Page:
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Yarn bombed

With her colorful tree cozies, alumna artist forms close-knit communities

by MB Reilly

As her life unraveled more than a decade ago, University of Cincinnati alumna artist Carol Hummel, 62, planted the seeds for a new beginning by crocheting tree cozies that stretched as high as 60 feet.

Yes -- tree cozies -- sheltering covers of colorful yarn fitting like a sleeve along a tree’s trunk and branches.

Hummel, with help from her mother and her two daughters, created that first tree cozy in Cleveland Heights, near her home in Newbury, Ohio. That was in 2003, as she ended a very painful 23-year marriage.

“As my life unraveled, I likewise began creating new objects by literally unraveling old afghans and remaking them into art that represented my desire to step into a new life, a new way of being. I made a yarn red carpet I entitled ‘Stepping Out,’ and a yarn cozy for a steel crib.

And then came my first tree cozy in front of Cleveland Heights’ town hall,” recalls Hummel, who studied graphic design and photography in UC’s top-ranked College of Design, Architecture, Art, and Planning in the 1970s. And, then, something she hadn’t expected happened. In the 500 hours it took to crochet and install that first vibrantly colored tree cozy, a multifaceted community took root around the project.

States Hummel, “We have to climb parts of the tree and use a hydraulic lift to get to other parts as we stitch together the crocheted stripes of the cozy in a precise pattern. And people – all sorts of people – started coming around and asking us what we were doing up there. As it began to take shape, they loved it. They stayed and talked to us, taking pictures with their cell phones.”

She recollects that the first to come along were teen boys “who thought this was the coolest thing ever. They were real dudes. And then as the senior citizens from the nearby residential complex came by for their evening walks, these guys became something of on-the-spot tour guides, explaining the art and my intentions in creating it. This happened for days. People stayed and talked, and I’m still friends with some of those people to this day.”

Since then, Hummel’s tree cozies have been installed throughout Ohio, the United States and even internationally, as far away as India and Norway as well as other parts of Europe. The cozies, which are actually fairly loose fitting, do no harm to the trees nor to any of the squirrels, insects or birds making use of the nearby environment. In fact, birds will use the yarn materials for their nests.

Hummel has even expanded the cozy concept to urban settings. For instance, a recent installation had her up on a ladder for 10 hours a day for six days while she wrapped trees, lampposts and kiosks in a Long Island neighborhood. That work was featured in The New York Times.

Tree art stems from "ugly" marriage

The cozies of macramé cord stay in place from one to three years, depending on climate and environment, and speak of the tension between comfort and confinement, according to Hummel, who felt both in a long, unhappy marriage.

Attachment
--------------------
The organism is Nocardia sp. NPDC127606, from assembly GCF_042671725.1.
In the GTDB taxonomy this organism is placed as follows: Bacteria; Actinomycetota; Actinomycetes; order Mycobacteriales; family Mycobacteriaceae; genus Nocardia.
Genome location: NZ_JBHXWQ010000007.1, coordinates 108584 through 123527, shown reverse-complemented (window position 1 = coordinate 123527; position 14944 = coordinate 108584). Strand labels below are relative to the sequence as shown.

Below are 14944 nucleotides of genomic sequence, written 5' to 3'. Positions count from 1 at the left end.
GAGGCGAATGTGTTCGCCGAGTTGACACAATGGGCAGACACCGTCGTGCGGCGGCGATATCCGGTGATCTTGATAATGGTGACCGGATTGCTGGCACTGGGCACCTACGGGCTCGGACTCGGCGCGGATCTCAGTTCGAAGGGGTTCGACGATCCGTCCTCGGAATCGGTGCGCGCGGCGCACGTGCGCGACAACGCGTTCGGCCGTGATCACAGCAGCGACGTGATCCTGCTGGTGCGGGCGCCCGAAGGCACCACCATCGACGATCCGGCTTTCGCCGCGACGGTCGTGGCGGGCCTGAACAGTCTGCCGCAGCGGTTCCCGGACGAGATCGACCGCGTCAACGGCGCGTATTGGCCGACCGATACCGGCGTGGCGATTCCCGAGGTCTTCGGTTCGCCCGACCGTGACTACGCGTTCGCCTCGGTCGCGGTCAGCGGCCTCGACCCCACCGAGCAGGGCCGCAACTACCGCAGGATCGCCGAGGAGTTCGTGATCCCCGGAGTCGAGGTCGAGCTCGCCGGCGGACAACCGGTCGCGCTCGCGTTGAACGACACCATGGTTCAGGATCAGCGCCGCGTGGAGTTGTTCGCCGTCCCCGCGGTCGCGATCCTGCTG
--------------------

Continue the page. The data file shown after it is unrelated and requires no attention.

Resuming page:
“I stayed in a very unhappy marriage because there was a sense of comfort there, of just being in a marriage, of being afraid to leave, and I had good work in my husband’s business. But there was also confinement, a kind of prison,” states Hummel, who expresses the pain of that marriage in other art works as well.

For instance, she once typed the phrase “You Are Ugly” a total of 8,395 times on a very long scroll. “I typed the ‘You Are Ugly’ phrase one time for each day I was married during those 23 years. Needless to say, it was an abusive marriage, and I was a victim.

“When I exhibited that ‘You Are Ugly’ work, a 20-year old woman burst into tears upon seeing it. She told me, ‘This is my life.’ And that’s what I want my art to achieve – connections with people and their lives. I want my artwork to transcend my ideas and experiences and connect very personally with each individual viewer.”

Alumna's artistic roots stretch back to UC

Hummel worked at different jobs for two years after graduating high school in Kettering, Ohio, in order to save enough money to attend UC. She started her fine arts and graphic design studies in 1971.

At first, she hoped to become a National Geographic photographer. Then, she quickly “fell in love with everything art. It was at UC that art as the vital constant in my life began, and I’m still friends with classmates I went to school with at UC. The close-knit program in DAAP does bring you friendships for a lifetime.”

For instance, onetime UC classmate Tony Walsh, who studied photography with Hummel, recently participated in an artist’s residency program she founded in India, a program she began because her own experiences in that country have been so powerful. For instance, she once worked with ten women in a village in India on a project called “No Shadow of a Doubt.” With crocheting as their common language, the group crocheted a black form to serve as a shadow for a tree that pollution had killed.

“Working with these women was very, very special,” Hummel says. “Women in India are minimized in many ways, but this art gave them a voice, a way to be heard, a way to make connections and to form a community.”

Similarly, when a 2012 school shooting in Chardon, Ohio, left three high school students dead and two others wounded, Hummel created a work titled “Tribute Tree” as a mark of respect for not only those who would never again climb a tree but also for the entire community that came together with love and compassion in the aftermath of the tragedy. One local mother even wrote her, thanking her for the “beautiful symbol of hope and unity for our children.”

More images from Hummel's work and travels